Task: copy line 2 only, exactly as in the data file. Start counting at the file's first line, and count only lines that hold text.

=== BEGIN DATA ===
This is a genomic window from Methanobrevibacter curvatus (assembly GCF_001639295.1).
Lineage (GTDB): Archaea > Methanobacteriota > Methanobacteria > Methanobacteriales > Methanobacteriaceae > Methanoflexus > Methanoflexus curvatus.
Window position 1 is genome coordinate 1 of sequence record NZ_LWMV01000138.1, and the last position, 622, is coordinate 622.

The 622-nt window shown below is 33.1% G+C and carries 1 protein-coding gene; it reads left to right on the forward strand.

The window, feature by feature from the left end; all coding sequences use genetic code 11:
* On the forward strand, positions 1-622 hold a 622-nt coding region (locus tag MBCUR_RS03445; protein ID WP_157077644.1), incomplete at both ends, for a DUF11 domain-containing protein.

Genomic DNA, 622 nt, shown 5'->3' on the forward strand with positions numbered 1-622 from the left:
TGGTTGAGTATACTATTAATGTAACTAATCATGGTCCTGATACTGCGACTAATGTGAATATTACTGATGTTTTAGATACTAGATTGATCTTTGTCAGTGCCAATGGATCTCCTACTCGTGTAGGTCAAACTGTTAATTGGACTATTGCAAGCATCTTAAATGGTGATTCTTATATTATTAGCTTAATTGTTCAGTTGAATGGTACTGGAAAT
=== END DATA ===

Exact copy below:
Lineage (GTDB): Archaea > Methanobacteriota > Methanobacteria > Methanobacteriales > Methanobacteriaceae > Methanoflexus > Methanoflexus curvatus.